Anand Dhanakoti was born to a coconut seller, K Dhanakoti, in the slums of Ragigudda. His mother worked as domestic help.
He was all of seven when financial crisis at home forced him to drop out of Class 3 from a government primary school at JP Nagar, Bengaluru.
While most kids his age played the ball or perhaps spent a majority of their time getting enlightened within the four walls of their classrooms, Anand sifted through garbage, picking rags to make ends meet.
Circumstances pushed him into child labour where he would do a string of menial jobs like working as a bike mechanic, serving in hotels and even helping his father cut tender coconuts at their stall.
But at 11, his life changed. Thanks to the NGO, Born Free Arts School, which took the young boy under its wings.
From dance to music, painting, photography, filming, sculpting, and theatre, Born Free Arts School used art forms that helped Anand transition from the streets to the classroom, and he was blessed with another chance at formal education.
He recalls how he witnessed a performance after a year at the school that inspired him to take up dancing as a profession. A young Anand looked enthralled as the ballet dancer, and the founder of the Lewis Foundation of Classical Ballet, Yana Lewis, gave her performance.
Speaking to The Times of India, he says, “I was caught up in the music, dance, spirit, and energy of her performance. And that’s how my journey into the world of ballet, jazz and contemporary dance started.”
After 14 years of studying classical ballet and jazz, at 25, this Bengaluru boy who rose from rags has received a golden ticket to live his ultimate dancing dream.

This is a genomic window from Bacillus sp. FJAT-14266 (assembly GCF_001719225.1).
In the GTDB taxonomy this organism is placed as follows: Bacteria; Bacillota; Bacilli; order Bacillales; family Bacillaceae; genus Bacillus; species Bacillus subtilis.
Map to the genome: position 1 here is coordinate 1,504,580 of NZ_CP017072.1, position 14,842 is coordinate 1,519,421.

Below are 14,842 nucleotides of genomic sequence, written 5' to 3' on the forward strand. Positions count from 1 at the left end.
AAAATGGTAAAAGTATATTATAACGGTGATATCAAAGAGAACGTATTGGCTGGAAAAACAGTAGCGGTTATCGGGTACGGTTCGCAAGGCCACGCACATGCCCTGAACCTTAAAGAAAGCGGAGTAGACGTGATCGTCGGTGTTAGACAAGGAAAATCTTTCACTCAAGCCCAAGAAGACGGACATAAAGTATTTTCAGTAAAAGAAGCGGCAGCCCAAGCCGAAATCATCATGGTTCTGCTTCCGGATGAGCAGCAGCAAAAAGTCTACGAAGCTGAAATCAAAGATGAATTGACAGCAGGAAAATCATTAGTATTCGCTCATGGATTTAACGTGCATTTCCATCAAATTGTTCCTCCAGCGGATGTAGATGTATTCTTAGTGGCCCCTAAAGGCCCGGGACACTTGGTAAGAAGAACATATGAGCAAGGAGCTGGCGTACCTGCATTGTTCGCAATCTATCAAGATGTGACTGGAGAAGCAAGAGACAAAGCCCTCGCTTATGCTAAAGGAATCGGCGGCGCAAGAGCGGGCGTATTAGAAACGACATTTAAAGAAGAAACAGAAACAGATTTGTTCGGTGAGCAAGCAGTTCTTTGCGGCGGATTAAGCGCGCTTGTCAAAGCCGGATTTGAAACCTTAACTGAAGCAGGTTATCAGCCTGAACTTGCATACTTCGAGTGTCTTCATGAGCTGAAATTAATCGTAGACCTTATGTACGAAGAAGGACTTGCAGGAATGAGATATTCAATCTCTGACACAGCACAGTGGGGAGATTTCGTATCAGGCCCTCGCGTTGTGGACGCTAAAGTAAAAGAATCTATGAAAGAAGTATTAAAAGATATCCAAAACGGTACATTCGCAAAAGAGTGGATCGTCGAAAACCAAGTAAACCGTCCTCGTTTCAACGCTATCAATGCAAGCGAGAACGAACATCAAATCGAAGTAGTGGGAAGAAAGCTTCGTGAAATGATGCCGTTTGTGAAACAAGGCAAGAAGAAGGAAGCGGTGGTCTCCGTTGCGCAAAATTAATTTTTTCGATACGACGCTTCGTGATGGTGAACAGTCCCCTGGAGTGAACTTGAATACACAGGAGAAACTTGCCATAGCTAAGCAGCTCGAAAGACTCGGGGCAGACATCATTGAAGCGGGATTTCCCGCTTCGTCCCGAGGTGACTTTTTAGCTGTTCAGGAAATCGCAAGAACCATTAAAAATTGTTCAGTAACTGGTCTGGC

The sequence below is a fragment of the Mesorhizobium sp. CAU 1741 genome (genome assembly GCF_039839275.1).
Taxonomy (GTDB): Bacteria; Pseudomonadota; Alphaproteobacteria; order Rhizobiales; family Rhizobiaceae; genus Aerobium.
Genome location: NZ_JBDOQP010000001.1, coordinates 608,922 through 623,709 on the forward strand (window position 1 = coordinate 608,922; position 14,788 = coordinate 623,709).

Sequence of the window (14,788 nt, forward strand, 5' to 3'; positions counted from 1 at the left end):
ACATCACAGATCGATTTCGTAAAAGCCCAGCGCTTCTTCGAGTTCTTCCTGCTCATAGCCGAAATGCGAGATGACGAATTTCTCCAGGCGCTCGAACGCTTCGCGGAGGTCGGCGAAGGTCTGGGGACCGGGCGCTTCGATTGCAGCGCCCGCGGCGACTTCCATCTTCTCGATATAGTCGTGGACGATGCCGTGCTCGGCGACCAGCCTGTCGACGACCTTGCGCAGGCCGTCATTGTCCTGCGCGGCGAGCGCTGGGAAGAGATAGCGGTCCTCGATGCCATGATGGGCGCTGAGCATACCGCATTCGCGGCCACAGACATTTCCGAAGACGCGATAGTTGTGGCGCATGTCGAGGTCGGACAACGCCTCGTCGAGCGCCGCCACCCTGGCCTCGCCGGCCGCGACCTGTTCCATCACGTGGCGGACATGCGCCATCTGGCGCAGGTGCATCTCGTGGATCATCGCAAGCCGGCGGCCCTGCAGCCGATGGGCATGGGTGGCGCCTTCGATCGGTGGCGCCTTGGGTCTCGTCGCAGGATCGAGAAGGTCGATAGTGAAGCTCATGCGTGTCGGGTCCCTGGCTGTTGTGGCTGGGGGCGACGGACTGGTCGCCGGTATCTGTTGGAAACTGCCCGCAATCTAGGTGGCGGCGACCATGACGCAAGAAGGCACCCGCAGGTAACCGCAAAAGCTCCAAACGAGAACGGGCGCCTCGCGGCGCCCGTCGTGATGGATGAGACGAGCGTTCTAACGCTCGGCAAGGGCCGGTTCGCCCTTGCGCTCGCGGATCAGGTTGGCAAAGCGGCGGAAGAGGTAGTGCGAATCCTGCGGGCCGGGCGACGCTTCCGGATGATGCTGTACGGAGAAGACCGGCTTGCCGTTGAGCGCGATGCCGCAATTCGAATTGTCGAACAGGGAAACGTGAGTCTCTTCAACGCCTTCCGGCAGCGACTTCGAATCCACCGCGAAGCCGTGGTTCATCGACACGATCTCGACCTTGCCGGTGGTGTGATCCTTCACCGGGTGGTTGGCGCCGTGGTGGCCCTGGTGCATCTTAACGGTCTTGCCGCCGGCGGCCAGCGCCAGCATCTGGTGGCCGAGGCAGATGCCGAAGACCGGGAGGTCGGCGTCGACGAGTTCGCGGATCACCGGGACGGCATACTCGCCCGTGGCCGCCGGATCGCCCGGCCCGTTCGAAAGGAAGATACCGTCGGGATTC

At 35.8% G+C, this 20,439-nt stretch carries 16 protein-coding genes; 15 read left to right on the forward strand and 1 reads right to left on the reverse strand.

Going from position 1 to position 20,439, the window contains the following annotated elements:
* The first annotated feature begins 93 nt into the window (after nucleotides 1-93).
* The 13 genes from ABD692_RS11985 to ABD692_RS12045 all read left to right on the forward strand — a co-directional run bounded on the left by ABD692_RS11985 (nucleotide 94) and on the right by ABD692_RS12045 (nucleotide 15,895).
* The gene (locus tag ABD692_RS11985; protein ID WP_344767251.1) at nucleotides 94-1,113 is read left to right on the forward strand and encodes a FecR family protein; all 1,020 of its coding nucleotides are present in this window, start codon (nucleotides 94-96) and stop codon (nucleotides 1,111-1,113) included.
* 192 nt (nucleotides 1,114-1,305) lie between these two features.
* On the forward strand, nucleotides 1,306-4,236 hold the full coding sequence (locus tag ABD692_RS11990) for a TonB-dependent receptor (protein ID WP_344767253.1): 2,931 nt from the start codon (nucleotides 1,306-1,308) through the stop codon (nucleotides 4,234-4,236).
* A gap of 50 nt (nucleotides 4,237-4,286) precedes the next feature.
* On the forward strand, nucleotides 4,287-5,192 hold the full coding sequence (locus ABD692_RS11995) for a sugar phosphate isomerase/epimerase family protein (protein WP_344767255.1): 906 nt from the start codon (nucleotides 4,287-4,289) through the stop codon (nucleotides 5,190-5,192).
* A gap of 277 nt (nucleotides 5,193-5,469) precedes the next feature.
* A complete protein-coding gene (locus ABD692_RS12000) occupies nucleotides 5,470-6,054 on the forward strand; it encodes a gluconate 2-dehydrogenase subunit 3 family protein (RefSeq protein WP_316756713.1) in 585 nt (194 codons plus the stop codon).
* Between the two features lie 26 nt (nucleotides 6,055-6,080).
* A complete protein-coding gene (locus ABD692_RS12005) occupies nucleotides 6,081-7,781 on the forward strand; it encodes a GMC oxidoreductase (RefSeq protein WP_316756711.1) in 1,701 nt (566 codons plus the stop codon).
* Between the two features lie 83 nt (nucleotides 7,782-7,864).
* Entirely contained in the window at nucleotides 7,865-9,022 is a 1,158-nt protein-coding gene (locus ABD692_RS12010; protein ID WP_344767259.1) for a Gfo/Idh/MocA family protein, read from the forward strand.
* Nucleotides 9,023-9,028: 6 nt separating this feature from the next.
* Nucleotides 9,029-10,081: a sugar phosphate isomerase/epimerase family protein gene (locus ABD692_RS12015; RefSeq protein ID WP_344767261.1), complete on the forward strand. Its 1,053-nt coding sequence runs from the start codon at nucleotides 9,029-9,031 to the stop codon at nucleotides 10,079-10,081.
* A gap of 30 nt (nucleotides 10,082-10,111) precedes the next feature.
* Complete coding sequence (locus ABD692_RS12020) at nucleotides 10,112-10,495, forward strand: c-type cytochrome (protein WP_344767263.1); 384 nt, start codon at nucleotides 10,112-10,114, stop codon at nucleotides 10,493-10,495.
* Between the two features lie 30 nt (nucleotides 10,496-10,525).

Anand has won a scholarship for a three-year degree programme at the Contemporary School of Dance, Hamburg, Germany. But this scholarship only funds 50% of his fees. And so Anand is now raising money to turn his dream into reality through crowdfunding via fueladream.com.
He has received the support of 50 funders, who have shelled Rs 4.8 lakh out of the Rs 9.5 lakh he requires. This amount includes expenses for his tuition, project work, flight tickets, accommodation and food. He still requires another Rs 4.7 lakh.
Speaking to the publication, Elina Wisung, his teacher at Lewis Foundation, shared the struggles Anand had to face to prove his merit as a dancer.
“He has outstanding talent and brought so much energy and passion. We knew even then that this kid was destined for bigger things. For a ballet dancer, foot flexibility is important. Anand had flat feet, which would have been great for football but not for classical dance. So he had to work twice as hard as his classmates to get to the professional level,” she told TOI.
This wasn’t all.
Anand never had it easy. If his classmates worked hard, Anand had to work twice as hard. Apart from being trained at the school, he would do menial jobs to fund his education. Every day, he would travel 30 km from his home in JP Nagar to the dance school in Malleswaram.
Through sheer hard work and dedication, the boy managed to rejoin mainstream education at 13, in Class VII at St Joseph’s School, Bengaluru. The school was impressed with Anand’s academic excellence and awarded him scholarships.
Anand told the publication, “I always studied hard because I knew we (my family) couldn’t afford to pay fees. Even for my BA in economics, I got a scholarship to study at St Joseph’s College of Arts and Science.”
Apart from ballet and jazz, Anand is also trained in the martial art form kalarippayattu and is a national-level gymnastics champion. He cliched a Karnataka state-level gold medal in 2009 and a nation-level silver medal for gymnastics in 2010.
Requesting people to come forward and help him, he says, “From 2018 to 2020, I want to attend the Contemporary Dance School Hamburg, Germany, and develop my artistic skills. After graduating, I would like to work as a freelance dancer abroad to gain more experience through the international dance community. I would like to gain management skills, importantly, on how to run a dance school.
“After working abroad, I want to come back to India and start a dance school in Mysore or Coimbatore. India needs more professional-career oriented dance schools and colleges. Therefore, my dream is to start one. I would like to conduct outreach programs, providing therapeutic dance for underprivileged children (juveniles and substance-abuse victims) and communities in slums and tribal communities.”
We hope Anand fulfils his dancing dreams.
Contribute here, if you wish to fuel Anand’s dream.
(Edited by Shruti Singhal)